On August 13, 2013, the Sixth Circuit reinstated a retaliation claim under Title VII, reversing the dismissal of the claim on jurisdictional grounds for failure to exhaust administrative remedies with the EEOC. Adamov v. U.S. Nat’l Bank Assoc., No. 12-cv-6114 (6th Cir. 2013).
Plaintiff Serge Adamov began working at the predecessor of U.S. Bank (the Company) in 1998. In 2009, Adamov brought concerns to his direct supervisor regarding discriminatory comments made by a vice-chairman and about not receiving a promotion. Adamov’s supervisor spoke to the vice-chairman and then assured Adamov that he was not prejudiced against Adamov. Shortly thereafter, the Company opened an investigation into Adamov’s banking activities.
According to the Company, it received a request for an investigation from its corporate Anti-Money-Laundering Department on July 6, 2009. The investigation revealed a loan for $10,000 that Adamov had made to a friend and Company customer in 2007. Adamov said the loan was an informal transaction with a college friend whom Adamov brought to the bank as a customer years earlier. But the Company concluded determined that the loan violated the bank’s ethics policy, and terminated Adamov’s employment on August 31, 2009.
District Court Proceedings
Adamov filed suit against the Company and individual supervisors claiming that he was retaliated against for complaining of discrimination and that he was discriminated against based on his Azerbaijani national origin. The Company maintained that he was discharged for making a personal loan to a bank customer contrary to bank policy.
Adamov then filed a lawsuit in state court asserting state law discrimination claims, which was ultimately removed to federal court. The Company moved to dismiss on preemption grounds, and Adamov responded by asserting that he would amend his complaint to include non-preempted federal discrimination claims. At the same time, Adamov submitted a draft EEOC charge, which was unsigned, undated and only contained a national-origin discrimination claim under Title VII. Before the court ruled on the Company’s motion to dismiss, Adamov filed a charge, which now included a retaliation claim.
The Company filed another motion to dismiss, arguing that Adamov could not bring his claims against the individual defendants and that the factual allegations were insufficient as a matter of law to establish any violation of Title VII, and renewing their preemption argument. The Company did not argue, however that Adamov’s claims should be dismissed for failure to exhaust administrative remedies.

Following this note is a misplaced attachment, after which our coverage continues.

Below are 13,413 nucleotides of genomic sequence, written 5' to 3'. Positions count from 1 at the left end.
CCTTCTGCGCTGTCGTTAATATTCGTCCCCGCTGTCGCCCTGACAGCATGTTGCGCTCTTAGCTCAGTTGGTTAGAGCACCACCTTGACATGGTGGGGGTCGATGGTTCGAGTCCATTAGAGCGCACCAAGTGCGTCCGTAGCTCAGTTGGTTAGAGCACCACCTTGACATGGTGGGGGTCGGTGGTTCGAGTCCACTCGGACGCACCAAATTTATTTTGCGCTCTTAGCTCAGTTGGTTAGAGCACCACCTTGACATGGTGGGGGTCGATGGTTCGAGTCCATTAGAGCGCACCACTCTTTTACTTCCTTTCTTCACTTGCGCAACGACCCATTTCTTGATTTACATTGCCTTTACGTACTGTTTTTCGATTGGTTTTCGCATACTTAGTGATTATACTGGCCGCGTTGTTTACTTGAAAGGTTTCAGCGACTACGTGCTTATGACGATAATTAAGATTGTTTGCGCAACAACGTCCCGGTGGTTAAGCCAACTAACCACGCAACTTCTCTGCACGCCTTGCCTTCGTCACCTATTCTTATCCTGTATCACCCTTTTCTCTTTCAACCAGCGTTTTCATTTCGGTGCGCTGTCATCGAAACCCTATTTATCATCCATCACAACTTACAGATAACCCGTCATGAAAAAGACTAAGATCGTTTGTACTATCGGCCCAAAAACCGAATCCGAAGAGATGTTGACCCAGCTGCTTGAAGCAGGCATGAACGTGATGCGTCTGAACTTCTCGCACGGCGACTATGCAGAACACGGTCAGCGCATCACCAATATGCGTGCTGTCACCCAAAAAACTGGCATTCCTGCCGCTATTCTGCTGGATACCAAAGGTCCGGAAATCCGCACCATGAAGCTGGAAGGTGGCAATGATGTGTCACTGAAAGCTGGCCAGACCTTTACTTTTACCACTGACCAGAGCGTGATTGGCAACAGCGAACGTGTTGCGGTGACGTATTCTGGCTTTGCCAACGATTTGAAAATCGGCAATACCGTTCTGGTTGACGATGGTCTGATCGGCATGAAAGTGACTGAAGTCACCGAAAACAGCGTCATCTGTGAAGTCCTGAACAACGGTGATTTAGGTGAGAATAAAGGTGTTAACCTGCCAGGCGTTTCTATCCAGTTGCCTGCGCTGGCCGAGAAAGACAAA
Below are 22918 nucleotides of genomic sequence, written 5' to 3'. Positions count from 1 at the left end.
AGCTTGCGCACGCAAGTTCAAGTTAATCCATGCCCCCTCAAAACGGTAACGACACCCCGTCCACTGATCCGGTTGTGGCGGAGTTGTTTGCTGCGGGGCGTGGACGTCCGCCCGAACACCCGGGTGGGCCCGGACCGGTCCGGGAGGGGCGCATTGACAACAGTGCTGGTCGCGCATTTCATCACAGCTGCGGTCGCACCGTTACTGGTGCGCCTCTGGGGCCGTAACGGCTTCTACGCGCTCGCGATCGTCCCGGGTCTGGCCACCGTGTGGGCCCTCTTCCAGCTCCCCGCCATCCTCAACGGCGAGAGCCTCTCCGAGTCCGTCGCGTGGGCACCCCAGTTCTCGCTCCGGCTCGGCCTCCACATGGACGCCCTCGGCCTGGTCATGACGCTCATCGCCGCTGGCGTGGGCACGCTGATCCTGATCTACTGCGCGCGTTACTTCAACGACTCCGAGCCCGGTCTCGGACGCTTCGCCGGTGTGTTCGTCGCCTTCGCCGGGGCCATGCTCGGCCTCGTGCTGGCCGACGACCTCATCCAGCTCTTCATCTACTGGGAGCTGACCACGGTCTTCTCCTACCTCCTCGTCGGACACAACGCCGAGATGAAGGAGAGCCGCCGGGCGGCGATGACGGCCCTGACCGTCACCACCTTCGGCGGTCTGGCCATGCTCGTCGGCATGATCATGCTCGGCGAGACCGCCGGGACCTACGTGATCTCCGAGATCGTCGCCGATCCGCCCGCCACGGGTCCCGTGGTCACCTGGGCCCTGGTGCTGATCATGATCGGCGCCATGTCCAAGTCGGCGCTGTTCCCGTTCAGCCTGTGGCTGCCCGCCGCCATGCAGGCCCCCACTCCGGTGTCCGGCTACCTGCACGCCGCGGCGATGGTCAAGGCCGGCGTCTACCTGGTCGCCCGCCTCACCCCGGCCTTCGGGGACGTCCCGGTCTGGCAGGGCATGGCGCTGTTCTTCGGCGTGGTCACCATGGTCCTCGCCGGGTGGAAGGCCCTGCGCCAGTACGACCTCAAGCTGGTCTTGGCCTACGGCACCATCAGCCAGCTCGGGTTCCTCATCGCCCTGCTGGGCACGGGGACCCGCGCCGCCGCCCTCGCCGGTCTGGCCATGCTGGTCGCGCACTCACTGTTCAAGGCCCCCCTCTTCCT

Relying on Adamov’s draft EEOC charge, the district court dismissed Adamov’s retaliation claim sua sponte on jurisdictional grounds, ruling that Adamov had not exhausted administrative remedies with respect to his retaliation claim.
The Sixth Circuit’s Decision
The Sixth Circuit reversed the dismissal of the retaliation claim for lack of jurisdiction based on the Supreme Court’s 2006 decision in Arbaugh v. Y&H Corp., 546 U.S. 500 (2006). In Arbaugh, the Supreme Court held that “when Congress does not rank a statutory limitation on coverage as jurisdictional, courts should treat the restriction as nonjurisdictional in character.” Id. at 516. Finding that no such jurisdictional limitation exists with respect to Title VII’s administrative-exhaustion requirements, the Sixth Circuit ruled that the district court could not dismiss Adamov’s retaliation claim on jurisdictional grounds.
The Sixth Circuit explained that while Title VII discusses the EEOC administrative process generally, describes the statute of limitations for filing a charge with the EEOC, and the EEOC’s duties to investigate and respond, “[t]he statute says no more about the exhaustion requirement or any connection between the EEOC process and a limit on courts’ jurisdiction to hear Title VII cases.” Moreover, the court found that by not raising the exhaustion defense before the district court, the Company forfeited the argument that the court lacked jurisdiction, and remanded the case back to the district court.
This ruling will likely increase the frequency with which employers are required to defend retaliation claims under Title VII on the merits in actions within the Sixth Circuit. Additionally, employers faced with an EEOC charge alleging discrimination may be well-served in preparing to respond to a retaliation claim as well, even if the employee does not explicitly assert such a claim.